Home > Customised Outotec fabric filter technology for Koniambo Nickel

Customised Outotec fabric filter technology for Koniambo Nickel

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article image Outotec’s fabric filter PAMs
Outotec  supplied three custom-designed fabric filter plants to the Koniambo project, an open cut nickel mine and metallurgical plant located in the North Province of New Caledonia, 1500km east of Australia.

A joint-venture partnership between Xstrata Nickel, one of the world’s largest global diversified mining businesses and Société Minière du Sud Pacifique (SMSP), a local mining company in the region, the Koniambo complex will be among the world’s lowest cost producers of nickel with initial annual production of 60,000 tonnes of nickel in ferronickel per annum and substantial further high-return, expansion potential.

Initially involved in the fabric filters’ bankable feasibility studies from the project’s early stages in 2004, Outotec was subsequently contracted in 2008 to supply three custom-designed fabric filter plants (baghouses) to the Koniambo site. While the two main fabric filter plants would collect fine nickel laden ore in the gas from the Hammer Mill Flash Dryers (HMFDs), the third would be used to clean gases picked up from various hoods around the nickel plant.

Outotec had previously worked with Koniambo’s engineering and procurement contractors in supplying High Volume Low Pressure (HVLP) pulse jet filter technology. The HVLP technology uses low pressure pulses and a rotating cleaning system, resulting in high reliability, long bag life and low maintenance.

Extensive flow modelling was conducted to ascertain the optimum flow distribution using both physical modelling and Computer Fluid Dynamics (CFD), followed by a scale model, which was tested and also verified by the University of NSW – Research Testing Facilities.

Though Outotec’s original contract scope required the company to split the baghouse components into a number of large modules for shipment and erection at site, it was modified to include full PAM delivery of the fabric filters, which would require careful planning, delivery coordination and detailed route assessment for the large scale modular construction.

The baghouses were constructed on temporary foundations overseas with all steelwork, insulation, cladding, access and stairways installed. Mechanical equipment and piping were fitted and pre-commissioned where possible. This equipment included pulse cleaning systems, complete with pressure vessels, cell ventilation hatches and pulse air piping.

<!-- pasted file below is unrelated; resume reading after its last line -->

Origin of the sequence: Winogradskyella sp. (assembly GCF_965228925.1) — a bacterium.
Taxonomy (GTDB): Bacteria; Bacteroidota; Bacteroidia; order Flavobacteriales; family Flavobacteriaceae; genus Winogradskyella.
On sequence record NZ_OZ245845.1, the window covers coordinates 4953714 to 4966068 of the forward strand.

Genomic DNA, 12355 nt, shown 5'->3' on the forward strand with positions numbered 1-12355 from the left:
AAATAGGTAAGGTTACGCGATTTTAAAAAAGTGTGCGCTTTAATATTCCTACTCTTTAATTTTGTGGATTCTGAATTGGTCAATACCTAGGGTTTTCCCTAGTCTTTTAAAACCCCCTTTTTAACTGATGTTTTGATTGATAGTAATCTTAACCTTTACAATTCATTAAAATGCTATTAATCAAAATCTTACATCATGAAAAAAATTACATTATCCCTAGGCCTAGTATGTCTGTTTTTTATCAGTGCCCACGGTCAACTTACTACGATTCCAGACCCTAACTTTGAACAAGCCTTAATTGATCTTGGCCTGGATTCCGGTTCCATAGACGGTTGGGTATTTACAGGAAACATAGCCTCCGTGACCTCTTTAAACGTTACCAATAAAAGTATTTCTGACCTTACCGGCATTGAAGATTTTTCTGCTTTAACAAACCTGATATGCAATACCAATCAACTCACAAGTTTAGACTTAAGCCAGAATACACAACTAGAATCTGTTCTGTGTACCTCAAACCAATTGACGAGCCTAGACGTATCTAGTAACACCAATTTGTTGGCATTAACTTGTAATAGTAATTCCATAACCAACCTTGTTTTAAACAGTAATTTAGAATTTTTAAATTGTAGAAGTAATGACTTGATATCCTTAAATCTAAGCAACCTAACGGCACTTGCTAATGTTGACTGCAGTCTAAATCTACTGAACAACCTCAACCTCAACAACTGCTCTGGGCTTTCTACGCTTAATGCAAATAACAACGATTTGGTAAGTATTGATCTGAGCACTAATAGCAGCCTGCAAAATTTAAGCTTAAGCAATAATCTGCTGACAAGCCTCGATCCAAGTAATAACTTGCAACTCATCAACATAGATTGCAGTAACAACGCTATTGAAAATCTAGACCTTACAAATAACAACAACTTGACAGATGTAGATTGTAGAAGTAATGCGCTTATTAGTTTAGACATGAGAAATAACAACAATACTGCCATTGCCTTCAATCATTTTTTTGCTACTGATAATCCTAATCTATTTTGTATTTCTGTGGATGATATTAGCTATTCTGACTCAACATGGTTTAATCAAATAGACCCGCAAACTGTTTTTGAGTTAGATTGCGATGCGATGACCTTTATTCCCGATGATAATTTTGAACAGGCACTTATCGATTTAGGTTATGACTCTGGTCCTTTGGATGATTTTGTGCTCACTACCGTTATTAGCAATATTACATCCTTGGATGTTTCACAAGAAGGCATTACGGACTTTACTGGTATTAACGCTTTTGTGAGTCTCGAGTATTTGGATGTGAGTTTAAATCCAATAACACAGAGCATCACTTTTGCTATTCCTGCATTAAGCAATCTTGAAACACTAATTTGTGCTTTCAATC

With construction complete, each pre-assembled baghouse was loaded onto the ship using a number of Self-Propelled Modular Transporters (SPMTs), which lifted the baghouses via transport beams attached low on the support structures. Upon arrival in New Caledonia, the SPMTs were once again used to transport the fabric filter plants and lower them into position on the foundations at the nickel plant site.

The two HMFD baghouse filters weighed 1,158 tonne each including transport steel with the secondary filter plant PAM weighing 489 tonne including transport steel, giving a total of 2,805 tonne.

The nickel refining process at Koniambo is unique with the ore milling and drying completed in one process (the Hammer Mill Flash Dryer) and the baghouse integrated into the main process flow sheet. Outotec’s baghouse technology is therefore not solely considered as pollution control equipment but also as solids separation devices, critical in ensuring reliable delivery of feed solids to all downstream equipment.

Each baghouse must be operational in order for its process plant to work, so high availability and reliability are essential. Both baghouses handle flash dryer off-gas when the dryer is operating and calciner off-gas when the flash dryer is not operating.

High dust load and fine particle sizing, combined with high collection efficiency and low emission requirement demanded careful selection of the bag filter material along with careful design of the gas flow path to each filter compartment. In addition, excellent quality control in both bag manufacturing and installation procedures was required for low emissions to be achievable.

The final design incorporated positive isolating guillotine dampers for safe personnel access, without compromising filter performance whilst still fitting within the original footprint constraints.

Outotec delivered the fabric filter technology on time and installed the baghouses without any difficulties. With particulate emissions of less than 20mg/Nm³, the baghouses will minimise any harm to the local environment as well as maximise ore feed to the process with minimum energy consumption. Commissioning of the baghouses and associated infrastructure is due to take place in 2012.

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